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Every Student Succeeds Act

Will ESSA Negotiators Get to ‘Yes’ on Testing, Spending Regulations?

By Alyson Klein — April 06, 2016 4 min read
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Washington

Advocates representing school districts, state chiefs, school board members and other practitioners are none-too-happy about the U.S. Department of Education’s proposed regulations for the Every Student Succeeds Act on supplement-not-supplant (that wonky spending provision that says federal funds can’t be a substitute for state and local dollars).

And the pace of negotiations by a committee trying to come to a consensus on that proposal and on testing has been, very ... well, deliberative. Negotiators spent a day talking Wednesday and found some areas where they seemed to agree in principle, but they didn’t settle on any serious changes to the department’s proposals.

So is this negotiation going anywhere? Or will the committee throw up its hands and let the department write the regulations?

Two negotiators who sometimes find themselves on opposite sides of the issues say they want the panel of educators and advocates to get to “yes.” After all, if they don’t get to a consensus by the end of the month, the department gets to do the work for them.

“I think we’ve got good smart people here and a good representative group here, so hopefully we can reach agreement” on both supplement-not-supplant and on assessments, said Tony Evers, the state superintendent of Wisconsin in an interview. “I think we’ve got a lot of hills to climb in order to get” to agreement.

And Liz King, of the Leadership Conference on Civil and Human Rights, is on the same page.

“Given the oft-stated commitment to equity,” she said in an interview, “I don’t know how we couldn’t” reach agreement. “I think this committee is the best way to write regulations that govern the law given the broad diversity of representation. Most folks around this table would rather be involved than have the department do it on their own.”

And neither King nor Evers sees the conversation as a proxy war over an arguably even more important piece of the law—accountability—which will be done through the regular rulemaking process.

Proposal on Alternative Assessments

Still, Evers is worried that some of the things under discussion may be “best practices,” but go too far.

“All those things that people are suggesting be in the rules may not be within the context of congressional intent. That makes me kind of cry inside in some respects because I agree” with their intent, he said. “Yes, we should have the ability for Native American kids who are in Native American-speaking schools to have the opportunity to have their own test. Is it good? Absolutely. Is it part of congressional intent? I don’t know, and I don’t think so.”

During Thursday’s negotiations, Evers plans to offer a proposal to strike some of the department’s proposed language when it comes to alternate tests for students with the most severe cognitive disabilities.

ESSA requires that these tests be given to only 1 percent of students statewide (that’s 10 percent of students in special education.) But it sets up a waiver process for states that exceed that cap. The proposed regs outline a whole list of circumstances under which a state or district can go over the cap—including if there are a lot more students with cognitive disabilities who have gotten the attention of schools and the community.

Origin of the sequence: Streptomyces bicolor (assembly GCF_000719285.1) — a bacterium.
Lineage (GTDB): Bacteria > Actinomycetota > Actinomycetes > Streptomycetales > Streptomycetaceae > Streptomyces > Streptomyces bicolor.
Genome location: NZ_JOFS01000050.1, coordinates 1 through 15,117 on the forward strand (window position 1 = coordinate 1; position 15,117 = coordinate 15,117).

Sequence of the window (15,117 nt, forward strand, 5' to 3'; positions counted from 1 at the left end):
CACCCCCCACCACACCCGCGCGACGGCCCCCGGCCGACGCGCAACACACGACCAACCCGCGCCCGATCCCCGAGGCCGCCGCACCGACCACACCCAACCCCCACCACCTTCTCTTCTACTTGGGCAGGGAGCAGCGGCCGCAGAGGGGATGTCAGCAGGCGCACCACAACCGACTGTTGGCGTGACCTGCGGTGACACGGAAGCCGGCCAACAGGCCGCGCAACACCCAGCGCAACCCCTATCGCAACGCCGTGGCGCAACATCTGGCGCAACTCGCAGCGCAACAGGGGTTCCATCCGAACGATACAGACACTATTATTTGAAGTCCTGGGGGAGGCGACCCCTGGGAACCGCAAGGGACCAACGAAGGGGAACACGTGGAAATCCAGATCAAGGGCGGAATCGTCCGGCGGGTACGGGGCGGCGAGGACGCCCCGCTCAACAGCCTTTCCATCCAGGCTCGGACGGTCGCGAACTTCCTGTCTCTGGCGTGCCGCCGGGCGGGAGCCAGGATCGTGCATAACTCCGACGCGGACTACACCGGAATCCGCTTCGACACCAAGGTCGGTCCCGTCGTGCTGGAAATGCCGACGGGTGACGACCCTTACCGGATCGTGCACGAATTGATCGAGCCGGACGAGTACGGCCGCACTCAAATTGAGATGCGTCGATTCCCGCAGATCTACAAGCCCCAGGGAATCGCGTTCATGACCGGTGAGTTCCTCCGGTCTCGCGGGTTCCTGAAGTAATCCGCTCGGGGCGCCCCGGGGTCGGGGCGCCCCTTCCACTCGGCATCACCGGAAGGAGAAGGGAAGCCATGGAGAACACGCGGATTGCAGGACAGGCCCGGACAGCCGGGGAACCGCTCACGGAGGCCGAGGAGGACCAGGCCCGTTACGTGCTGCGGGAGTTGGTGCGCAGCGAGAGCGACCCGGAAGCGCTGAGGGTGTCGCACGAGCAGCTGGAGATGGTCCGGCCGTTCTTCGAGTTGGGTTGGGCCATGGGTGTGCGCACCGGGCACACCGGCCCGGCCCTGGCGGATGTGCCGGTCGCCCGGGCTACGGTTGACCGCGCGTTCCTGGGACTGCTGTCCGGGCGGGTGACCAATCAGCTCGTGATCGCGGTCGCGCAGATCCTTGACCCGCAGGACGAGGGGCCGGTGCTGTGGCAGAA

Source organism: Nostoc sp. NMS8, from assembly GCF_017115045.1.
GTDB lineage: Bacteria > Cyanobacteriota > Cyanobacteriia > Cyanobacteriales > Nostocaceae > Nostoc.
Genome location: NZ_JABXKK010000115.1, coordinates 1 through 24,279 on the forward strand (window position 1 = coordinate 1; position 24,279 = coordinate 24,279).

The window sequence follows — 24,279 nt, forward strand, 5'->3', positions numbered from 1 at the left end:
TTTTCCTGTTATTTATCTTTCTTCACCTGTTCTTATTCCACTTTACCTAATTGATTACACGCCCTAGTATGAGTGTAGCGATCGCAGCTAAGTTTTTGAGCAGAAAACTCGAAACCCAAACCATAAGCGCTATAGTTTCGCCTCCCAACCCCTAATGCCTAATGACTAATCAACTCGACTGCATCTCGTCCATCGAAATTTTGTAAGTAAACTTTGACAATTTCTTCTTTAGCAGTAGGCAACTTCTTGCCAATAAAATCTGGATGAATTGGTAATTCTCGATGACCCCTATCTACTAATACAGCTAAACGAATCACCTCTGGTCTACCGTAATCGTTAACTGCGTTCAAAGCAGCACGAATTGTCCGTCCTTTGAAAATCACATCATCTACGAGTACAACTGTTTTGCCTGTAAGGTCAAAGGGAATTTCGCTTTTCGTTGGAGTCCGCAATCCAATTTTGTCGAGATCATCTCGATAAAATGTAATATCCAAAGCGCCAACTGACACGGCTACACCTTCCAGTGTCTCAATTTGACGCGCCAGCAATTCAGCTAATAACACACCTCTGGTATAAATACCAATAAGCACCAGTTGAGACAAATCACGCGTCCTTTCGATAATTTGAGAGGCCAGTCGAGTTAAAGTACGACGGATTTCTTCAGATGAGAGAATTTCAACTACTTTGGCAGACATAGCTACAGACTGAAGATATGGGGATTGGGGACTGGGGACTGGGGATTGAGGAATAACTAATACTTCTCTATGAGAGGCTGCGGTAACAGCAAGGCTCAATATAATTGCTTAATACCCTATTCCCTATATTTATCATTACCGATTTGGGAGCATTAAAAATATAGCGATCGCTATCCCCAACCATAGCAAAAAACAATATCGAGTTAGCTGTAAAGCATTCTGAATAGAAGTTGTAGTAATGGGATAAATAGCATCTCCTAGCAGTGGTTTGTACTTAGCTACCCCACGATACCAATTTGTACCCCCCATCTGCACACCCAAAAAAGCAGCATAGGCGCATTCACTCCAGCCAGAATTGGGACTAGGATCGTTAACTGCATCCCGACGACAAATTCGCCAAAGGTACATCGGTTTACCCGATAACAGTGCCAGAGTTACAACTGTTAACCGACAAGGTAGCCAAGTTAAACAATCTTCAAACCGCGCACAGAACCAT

Evers thinks that laundry list of hoops for states goes beyond the bounds of ESSA, which, after all, was aimed at curtailing the department’s authority.

Supplement-not-Supplant

But the most contentious issue under discussion, Evers said, may not be tests at all. It may be supplement-not-supplant, a wonky spending provision. It’s scheduled for the end of the discussion, which is no coincidence, Evers thinks, since it might take up a lot of time.

“That one seems to escalate the conversation around congressional intent,” he said.

Quick explanation: The department’s proposed regulations on supplement-not-supplant appear to call for local expenditures to be the same between Title I schools and non-Title I schools. That could take into account actual teachers’ salaries. It also calls for districts to provide “sufficient” funding to school districts to meet the goals of Title I, which some folks fear is a lawsuit waiting to happen.

What’s more, detractors argue that if Congress had wanted funding for salaries to be equal at every school, lawmakers would have made a change to another test districts must got through before they can tap federal Title I funds: closing the salary comparability loophole. (More from Andrew here, and a letter from groups representing local and state educators on the issue here.)

On the flip side, King sees the principle behind the department’s proposal differently. She said that if Congress hadn’t wanted to continue to require that federal funds be an extra and not a replacement for local funds, it would have gotten rid of supplement-not-supplant altogether. But Congress kept it.

And she’s not sure how school districts would prove federal funds are actually an additional benefit using a test that doesn’t track actual funds spent at each school, since the law doesn’t let states use the test they used under previous versions of the law. She’s open to hearing what other test the negotiators think would work to show that federal funds are truly an extra.


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